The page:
In a back-to-the-future world where diminished return potential and downside risk can derail carefully laid investment plans, it’s imperative for investors to adapt. As we see it, designing solutions that can deliver a better return path can be an effective approach to pursuing long-term goals, including stable growth, purpose and efficient incomeSM.
Generating Efficient Income…Not Chasing Yield
The intensity of the income need only grows as investors move closer to—and enter—their retirement years. The basic income formula used to be straightforward: simply buy a portfolio of US core bonds, clip relatively safe coupons and benefit from a tailwind of secular interest-rate declines on the way to a secure retirement.
Things have definitely changed a lot since then.
Shrinking bond yields have driven many investors to pour capital into higher-income sources, often bank loans, high-yield bonds and dividend-yielding stocks. But stretching for yield, especially in a low-yield environment, can magnify risk. For example, since 2001, core bonds have had a beta of near zero to the S&P 500 and a maximum drawdown of about 4%; for high-yield bonds, the beta is 0.41 and the maximum drawdown is –33%; for high-dividend equities, it’s 0.84 and –51%.
We think investors would be better served by pursuing efficient income through investments that seek the highest level of income per unit of principal risk they take on. And in budgeting between active and passive sources, we believe the active portion of that budget should lean into alpha-rich segments, such as credit, that require deep fundamental research and nimble positioning.
An important principle in generating efficient income is to globally diversify credit exposure. We’ve always maintained that a global multi-sector credit strategy is a better beta than US high-yield bonds alone, given its broader opportunity set, alpha potential and greater efficiency. Global multi-sector credit has outpaced US high-yield corporates over the long run (Display), winning in 82% of trailing three-year periods.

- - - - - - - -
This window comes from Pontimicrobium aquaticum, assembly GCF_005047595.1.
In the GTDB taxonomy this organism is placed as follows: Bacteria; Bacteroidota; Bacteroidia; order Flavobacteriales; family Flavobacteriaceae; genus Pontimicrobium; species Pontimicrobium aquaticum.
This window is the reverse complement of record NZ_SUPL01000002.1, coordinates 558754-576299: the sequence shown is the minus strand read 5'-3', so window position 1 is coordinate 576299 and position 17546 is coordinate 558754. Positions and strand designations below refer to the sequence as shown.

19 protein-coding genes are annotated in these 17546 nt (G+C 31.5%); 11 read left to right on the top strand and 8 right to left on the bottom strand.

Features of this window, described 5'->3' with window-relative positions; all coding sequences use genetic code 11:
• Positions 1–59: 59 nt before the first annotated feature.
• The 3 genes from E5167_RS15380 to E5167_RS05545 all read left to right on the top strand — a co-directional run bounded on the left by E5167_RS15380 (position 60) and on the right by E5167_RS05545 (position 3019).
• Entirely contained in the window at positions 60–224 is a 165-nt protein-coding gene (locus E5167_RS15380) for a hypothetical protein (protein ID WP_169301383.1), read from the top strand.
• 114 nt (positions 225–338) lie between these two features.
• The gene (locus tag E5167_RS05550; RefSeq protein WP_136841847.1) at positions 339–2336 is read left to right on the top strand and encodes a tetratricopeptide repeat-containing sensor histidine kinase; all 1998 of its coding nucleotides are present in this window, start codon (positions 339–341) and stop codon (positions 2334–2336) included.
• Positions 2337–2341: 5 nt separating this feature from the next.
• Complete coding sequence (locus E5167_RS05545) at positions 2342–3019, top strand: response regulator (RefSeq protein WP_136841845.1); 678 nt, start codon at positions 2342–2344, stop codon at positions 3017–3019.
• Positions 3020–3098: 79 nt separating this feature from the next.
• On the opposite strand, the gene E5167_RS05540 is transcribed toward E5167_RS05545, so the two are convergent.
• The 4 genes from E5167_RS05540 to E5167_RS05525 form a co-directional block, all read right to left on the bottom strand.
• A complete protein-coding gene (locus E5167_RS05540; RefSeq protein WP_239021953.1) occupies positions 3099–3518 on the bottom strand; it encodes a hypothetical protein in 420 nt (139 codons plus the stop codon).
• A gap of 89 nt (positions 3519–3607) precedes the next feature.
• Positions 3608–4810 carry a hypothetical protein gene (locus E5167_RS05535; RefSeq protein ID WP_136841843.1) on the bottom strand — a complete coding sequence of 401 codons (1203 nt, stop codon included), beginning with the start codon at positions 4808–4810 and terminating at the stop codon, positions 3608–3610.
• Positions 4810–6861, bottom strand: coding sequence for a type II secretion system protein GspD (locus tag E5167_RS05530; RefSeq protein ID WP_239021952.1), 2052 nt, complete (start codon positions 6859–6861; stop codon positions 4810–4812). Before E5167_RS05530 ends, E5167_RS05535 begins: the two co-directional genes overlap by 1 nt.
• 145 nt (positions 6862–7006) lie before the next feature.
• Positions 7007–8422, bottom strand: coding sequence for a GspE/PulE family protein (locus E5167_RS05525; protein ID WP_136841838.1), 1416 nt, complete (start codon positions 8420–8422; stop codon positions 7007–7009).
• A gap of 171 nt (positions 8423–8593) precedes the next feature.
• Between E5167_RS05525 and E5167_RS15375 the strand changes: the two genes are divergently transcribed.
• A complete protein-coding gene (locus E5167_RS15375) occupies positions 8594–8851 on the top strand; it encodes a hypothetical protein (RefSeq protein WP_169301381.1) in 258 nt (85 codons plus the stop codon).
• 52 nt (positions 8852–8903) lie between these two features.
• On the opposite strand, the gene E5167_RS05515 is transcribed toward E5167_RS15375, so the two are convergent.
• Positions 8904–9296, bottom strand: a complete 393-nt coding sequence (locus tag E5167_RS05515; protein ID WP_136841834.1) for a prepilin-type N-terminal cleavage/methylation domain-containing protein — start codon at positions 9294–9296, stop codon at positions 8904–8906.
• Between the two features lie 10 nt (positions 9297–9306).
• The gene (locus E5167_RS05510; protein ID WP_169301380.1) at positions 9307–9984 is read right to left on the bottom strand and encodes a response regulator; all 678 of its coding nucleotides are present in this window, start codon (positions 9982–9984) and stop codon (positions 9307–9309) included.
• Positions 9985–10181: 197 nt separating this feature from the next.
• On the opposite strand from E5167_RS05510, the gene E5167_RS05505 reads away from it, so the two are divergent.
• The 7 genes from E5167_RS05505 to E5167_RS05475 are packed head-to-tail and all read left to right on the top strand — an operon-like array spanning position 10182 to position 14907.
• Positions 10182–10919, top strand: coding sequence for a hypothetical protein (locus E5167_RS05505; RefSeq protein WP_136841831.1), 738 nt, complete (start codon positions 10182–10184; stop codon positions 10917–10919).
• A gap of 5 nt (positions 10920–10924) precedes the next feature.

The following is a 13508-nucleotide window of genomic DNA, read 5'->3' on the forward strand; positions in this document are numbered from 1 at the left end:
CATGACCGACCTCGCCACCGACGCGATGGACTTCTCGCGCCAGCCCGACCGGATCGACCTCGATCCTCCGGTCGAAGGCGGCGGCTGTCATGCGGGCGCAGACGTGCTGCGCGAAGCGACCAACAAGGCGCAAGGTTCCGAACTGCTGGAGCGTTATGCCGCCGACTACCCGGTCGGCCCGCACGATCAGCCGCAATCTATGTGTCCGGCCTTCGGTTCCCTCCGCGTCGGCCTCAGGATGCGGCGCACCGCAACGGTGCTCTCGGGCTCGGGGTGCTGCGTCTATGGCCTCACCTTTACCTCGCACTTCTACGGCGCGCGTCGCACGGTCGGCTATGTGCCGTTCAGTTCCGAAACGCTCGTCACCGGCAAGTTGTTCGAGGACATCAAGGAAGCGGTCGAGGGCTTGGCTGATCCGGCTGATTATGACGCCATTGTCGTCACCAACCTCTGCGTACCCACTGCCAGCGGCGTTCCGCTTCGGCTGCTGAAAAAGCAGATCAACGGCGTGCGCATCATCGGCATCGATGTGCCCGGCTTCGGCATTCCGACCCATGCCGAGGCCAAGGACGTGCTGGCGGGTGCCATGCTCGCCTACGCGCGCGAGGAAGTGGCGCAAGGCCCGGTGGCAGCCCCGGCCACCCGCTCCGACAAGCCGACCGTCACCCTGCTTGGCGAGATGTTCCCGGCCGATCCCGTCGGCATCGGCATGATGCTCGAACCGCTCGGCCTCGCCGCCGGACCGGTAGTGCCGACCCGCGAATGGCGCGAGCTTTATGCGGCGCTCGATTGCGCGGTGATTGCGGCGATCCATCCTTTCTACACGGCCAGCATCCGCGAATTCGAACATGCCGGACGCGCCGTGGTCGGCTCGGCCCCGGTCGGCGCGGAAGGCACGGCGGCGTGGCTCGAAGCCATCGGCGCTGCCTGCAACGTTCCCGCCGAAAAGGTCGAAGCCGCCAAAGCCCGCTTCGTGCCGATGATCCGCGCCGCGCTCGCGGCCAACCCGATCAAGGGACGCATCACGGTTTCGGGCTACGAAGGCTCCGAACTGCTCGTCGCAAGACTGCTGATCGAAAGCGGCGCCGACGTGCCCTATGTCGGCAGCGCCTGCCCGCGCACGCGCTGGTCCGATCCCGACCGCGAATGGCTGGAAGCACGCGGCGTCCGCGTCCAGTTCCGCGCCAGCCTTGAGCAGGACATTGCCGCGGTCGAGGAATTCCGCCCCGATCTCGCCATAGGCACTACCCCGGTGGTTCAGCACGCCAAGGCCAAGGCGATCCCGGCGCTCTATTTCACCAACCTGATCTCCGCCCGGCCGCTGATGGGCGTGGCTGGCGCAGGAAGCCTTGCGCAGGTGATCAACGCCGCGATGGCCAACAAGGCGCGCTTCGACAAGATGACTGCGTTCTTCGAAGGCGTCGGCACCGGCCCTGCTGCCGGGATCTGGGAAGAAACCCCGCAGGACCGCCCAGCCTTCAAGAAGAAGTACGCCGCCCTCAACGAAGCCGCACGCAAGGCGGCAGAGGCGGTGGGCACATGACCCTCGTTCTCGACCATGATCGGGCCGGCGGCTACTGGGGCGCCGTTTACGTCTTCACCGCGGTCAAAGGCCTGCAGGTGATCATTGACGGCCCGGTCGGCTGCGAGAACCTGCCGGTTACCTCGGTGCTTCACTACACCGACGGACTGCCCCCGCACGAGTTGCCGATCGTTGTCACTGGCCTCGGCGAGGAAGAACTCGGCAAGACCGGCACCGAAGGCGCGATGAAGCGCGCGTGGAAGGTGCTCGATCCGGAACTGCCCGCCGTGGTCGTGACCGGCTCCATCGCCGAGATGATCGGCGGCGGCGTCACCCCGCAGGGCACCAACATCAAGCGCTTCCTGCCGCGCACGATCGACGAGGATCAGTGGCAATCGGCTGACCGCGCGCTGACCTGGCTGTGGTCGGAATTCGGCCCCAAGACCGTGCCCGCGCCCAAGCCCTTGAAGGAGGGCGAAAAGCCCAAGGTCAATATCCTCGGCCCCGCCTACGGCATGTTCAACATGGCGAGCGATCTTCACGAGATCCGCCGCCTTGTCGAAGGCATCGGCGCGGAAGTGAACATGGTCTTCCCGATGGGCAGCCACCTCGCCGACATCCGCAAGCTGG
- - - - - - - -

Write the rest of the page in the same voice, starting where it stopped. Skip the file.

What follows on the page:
While diversified credit portfolios offer benefits, the potential drawdowns could be too much for some investors’ risk tolerances. One possible solution to this challenge is to consider the efficient structure of a barbell. Much like a classic 60/40 portfolio with high-quality bonds balancing the higher risk of stocks, high-quality bonds diversify income-enhancing credit exposure in the barbell strategy.
That balance is an especially important tool today, given the worries about rising rates leading many investors to focus on low-duration bonds—and even cash. These investments, however, have failed to deliver the type of countercyclical behavior necessary to cushion portfolios against sell-offs. From our perspective, an efficient income portfolio involves blending risks—not avoiding them.
An efficient barbell structure, with duration and credit exposures carefully blended, has the potential to produce a yield and return similar to high-yield bonds, with about half the risk. It may also check all three boxes in the recipe for effective up/down capture: better beta, efficient structure and exposure to targeted alpha potential in multi-sector credit. As an added benefit, shallower drawdowns can leave portfolios with more dry powder to redeploy into segments made attractive by market fluctuations.
For tax-sensitive investors, the barbell’s efficient structure can be deployed in the municipal bond market too. On one end of the barbell are high-quality municipal bonds with returns bolstered through active yield-curve strategies to take advantage of “roll,” which is the change in a bond’s value as it moves closer to maturity (independent of other factors). On the other end of the barbell is income-generating credit exposure from high-yield municipal bonds—another alpha-rich market.
In fast-moving and fragmented bond markets, technology can be a force multiplier for active fixed-income investing, helping investors identify opportunities and avoid risks. Innovation can even create new sources of alpha through more efficient, connected trading (trading alpha) and streamlined portfolio building that puts money to work faster (speed alpha).
The Big Picture on Income
Investors have many formulas at their disposal to build a better path to efficient income, and the specific mix doesn’t have to be one size fits all. Designing such an income portfolio isn’t simple—indeed, there are many facets to consider in matching portfolio design to individual needs.
For example, diversifying globally across income generators is a sensible approach, and it can help to consider the importance of inflation protection in the mix. Investors should also consider other beta exposures, such as dividend equities, REITs and emerging market stocks, which offer income and potential for growth. And it’s critical to balance income-generating potential with downside protection in the overall portfolio. As we see it, investors who strike the right balance will be better equipped as they pursue income goals.
Want to learn more about post-pandemic portfolio construction? Download a copy of AB’s white paper, A Guide to Investing in the Time of COVID-19…and Beyond.
Richard Brink is a Market Strategist in the Client Group at AB, Walt Czaicki is a Senior Investment Strategist for Equities at AB, and Brian Resnick, CFA, is a Director and Senior Investment Strategist for Alternatives and Multi-Asset at AB.
The views expressed herein do not constitute research, investment advice or trade recommendations and do not necessarily represent the views of all AB portfolio-management teams. Views are subject to change over time.